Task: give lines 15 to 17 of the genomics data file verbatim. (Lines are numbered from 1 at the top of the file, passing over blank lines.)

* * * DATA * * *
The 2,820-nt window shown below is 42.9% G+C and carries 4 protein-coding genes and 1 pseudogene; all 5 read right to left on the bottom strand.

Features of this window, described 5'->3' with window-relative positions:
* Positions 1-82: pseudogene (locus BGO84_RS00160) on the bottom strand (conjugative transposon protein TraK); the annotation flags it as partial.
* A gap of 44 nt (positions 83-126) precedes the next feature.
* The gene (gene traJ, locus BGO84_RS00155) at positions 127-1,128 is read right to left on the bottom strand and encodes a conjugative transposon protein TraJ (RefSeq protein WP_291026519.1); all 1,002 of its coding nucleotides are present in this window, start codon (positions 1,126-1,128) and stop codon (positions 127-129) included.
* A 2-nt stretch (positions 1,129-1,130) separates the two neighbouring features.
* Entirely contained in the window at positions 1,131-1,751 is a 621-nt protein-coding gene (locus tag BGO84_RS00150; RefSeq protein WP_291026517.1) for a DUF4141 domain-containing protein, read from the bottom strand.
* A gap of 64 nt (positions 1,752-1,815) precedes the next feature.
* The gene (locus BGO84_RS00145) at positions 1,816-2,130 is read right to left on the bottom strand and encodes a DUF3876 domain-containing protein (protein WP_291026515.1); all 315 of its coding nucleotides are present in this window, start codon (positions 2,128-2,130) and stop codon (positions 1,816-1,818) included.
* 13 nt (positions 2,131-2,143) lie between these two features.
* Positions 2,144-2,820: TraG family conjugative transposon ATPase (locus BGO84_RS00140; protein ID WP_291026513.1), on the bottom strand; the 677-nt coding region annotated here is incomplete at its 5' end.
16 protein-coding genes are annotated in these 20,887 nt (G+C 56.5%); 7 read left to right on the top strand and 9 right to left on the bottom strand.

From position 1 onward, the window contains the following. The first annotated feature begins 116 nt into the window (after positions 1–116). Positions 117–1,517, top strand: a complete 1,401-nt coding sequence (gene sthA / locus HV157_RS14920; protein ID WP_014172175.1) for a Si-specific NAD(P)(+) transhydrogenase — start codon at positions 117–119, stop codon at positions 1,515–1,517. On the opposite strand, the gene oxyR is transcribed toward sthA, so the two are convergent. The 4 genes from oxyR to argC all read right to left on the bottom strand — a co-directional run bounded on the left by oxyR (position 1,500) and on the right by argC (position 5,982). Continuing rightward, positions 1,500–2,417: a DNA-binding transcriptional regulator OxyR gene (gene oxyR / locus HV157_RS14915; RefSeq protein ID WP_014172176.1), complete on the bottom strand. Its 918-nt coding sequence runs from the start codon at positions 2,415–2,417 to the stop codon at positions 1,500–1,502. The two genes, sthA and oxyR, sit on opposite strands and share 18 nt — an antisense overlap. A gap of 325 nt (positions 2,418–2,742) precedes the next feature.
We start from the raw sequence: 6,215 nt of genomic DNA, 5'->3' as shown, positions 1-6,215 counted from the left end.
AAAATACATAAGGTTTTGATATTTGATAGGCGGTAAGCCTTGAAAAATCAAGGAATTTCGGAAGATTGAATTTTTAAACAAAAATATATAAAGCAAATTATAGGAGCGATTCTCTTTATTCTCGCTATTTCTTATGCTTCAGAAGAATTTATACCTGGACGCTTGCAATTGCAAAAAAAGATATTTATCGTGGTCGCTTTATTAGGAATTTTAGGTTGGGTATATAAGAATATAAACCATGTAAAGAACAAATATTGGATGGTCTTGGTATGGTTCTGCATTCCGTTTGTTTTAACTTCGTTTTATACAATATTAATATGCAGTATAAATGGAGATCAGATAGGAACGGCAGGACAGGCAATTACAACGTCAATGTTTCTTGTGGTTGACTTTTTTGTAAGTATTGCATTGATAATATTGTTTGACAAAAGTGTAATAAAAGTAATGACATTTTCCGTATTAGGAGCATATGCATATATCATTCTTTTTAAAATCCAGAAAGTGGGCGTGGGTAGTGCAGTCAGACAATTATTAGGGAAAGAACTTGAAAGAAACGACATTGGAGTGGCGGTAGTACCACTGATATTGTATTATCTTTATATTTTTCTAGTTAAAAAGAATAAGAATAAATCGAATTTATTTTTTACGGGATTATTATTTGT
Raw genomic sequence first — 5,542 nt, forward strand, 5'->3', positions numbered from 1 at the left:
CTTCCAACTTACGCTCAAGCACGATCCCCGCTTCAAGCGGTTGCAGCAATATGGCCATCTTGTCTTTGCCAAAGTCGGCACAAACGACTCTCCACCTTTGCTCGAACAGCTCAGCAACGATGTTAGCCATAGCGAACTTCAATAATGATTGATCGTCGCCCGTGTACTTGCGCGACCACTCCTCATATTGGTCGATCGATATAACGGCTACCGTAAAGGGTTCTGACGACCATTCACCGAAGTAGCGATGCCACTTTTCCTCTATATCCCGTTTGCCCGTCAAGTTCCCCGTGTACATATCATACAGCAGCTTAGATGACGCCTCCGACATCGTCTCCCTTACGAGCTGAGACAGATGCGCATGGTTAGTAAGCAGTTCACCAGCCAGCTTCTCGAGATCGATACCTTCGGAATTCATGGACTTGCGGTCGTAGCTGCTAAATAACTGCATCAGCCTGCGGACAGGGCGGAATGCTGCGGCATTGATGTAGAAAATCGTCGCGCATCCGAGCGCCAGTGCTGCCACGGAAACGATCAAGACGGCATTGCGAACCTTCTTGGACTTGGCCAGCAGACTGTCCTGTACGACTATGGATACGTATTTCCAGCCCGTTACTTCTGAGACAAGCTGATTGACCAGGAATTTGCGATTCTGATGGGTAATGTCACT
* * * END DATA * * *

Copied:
AAAATACATAAGGTTTTGATATTTGATAGGCGGTAAGCCTTGAAAAATCAAGGAATTTCGGAAGATTGAATTTTTAAACAAAAATATATAAAGCAAATTATAGGAGCGATTCTCTTTATTCTCGCTATTTCTTATGCTTCAGAAGAATTTATACCTGGACGCTTGCAATTGCAAAAAAAGATATTTATCGTGGTCGCTTTATTAGGAATTTTAGGTTGGGTATATAAGAATATAAACCATGTAAAGAACAAATATTGGATGGTCTTGGTATGGTTCTGCATTCCGTTTGTTTTAACTTCGTTTTATACAATATTAATATGCAGTATAAATGGAGATCAGATAGGAACGGCAGGACAGGCAATTACAACGTCAATGTTTCTTGTGGTTGACTTTTTTGTAAGTATTGCATTGATAATATTGTTTGACAAAAGTGTAATAAAAGTAATGACATTTTCCGTATTAGGAGCATATGCATATATCATTCTTTTTAAAATCCAGAAAGTGGGCGTGGGTAGTGCAGTCAGACAATTATTAGGGAAAGAACTTGAAAGAAACGACATTGGAGTGGCGGTAGTACCACTGATATTGTATTATCTTTATATTTTTCTAGTTAAAAAGAATAAGAATAAATCGAATTTATTTTTTACGGGATTATTATTTGT
Raw genomic sequence first — 5,542 nt, forward strand, 5'->3', positions numbered from 1 at the left:
CTTCCAACTTACGCTCAAGCACGATCCCCGCTTCAAGCGGTTGCAGCAATATGGCCATCTTGTCTTTGCCAAAGTCGGCACAAACGACTCTCCACCTTTGCTCGAACAGCTCAGCAACGATGTTAGCCATAGCGAACTTCAATAATGATTGATCGTCGCCCGTGTACTTGCGCGACCACTCCTCATATTGGTCGATCGATATAACGGCTACCGTAAAGGGTTCTGACGACCATTCACCGAAGTAGCGATGCCACTTTTCCTCTATATCCCGTTTGCCCGTCAAGTTCCCCGTGTACATATCATACAGCAGCTTAGATGACGCCTCCGACATCGTCTCCCTTACGAGCTGAGACAGATGCGCATGGTTAGTAAGCAGTTCACCAGCCAGCTTCTCGAGATCGATACCTTCGGAATTCATGGACTTGCGGTCGTAGCTGCTAAATAACTGCATCAGCCTGCGGACAGGGCGGAATGCTGCGGCATTGATGTAGAAAATCGTCGCGCATCCGAGCGCCAGTGCTGCCACGGAAACGATCAAGACGGCATTGCGAACCTTCTTGGACTTGGCCAGCAGACTGTCCTGTACGACTATGGATACGTATTTCCAGCCCGTTACTTCTGAGACAAGCTGATTGACCAGGAATTTGCGATTCTGATGGGTAATGTCACT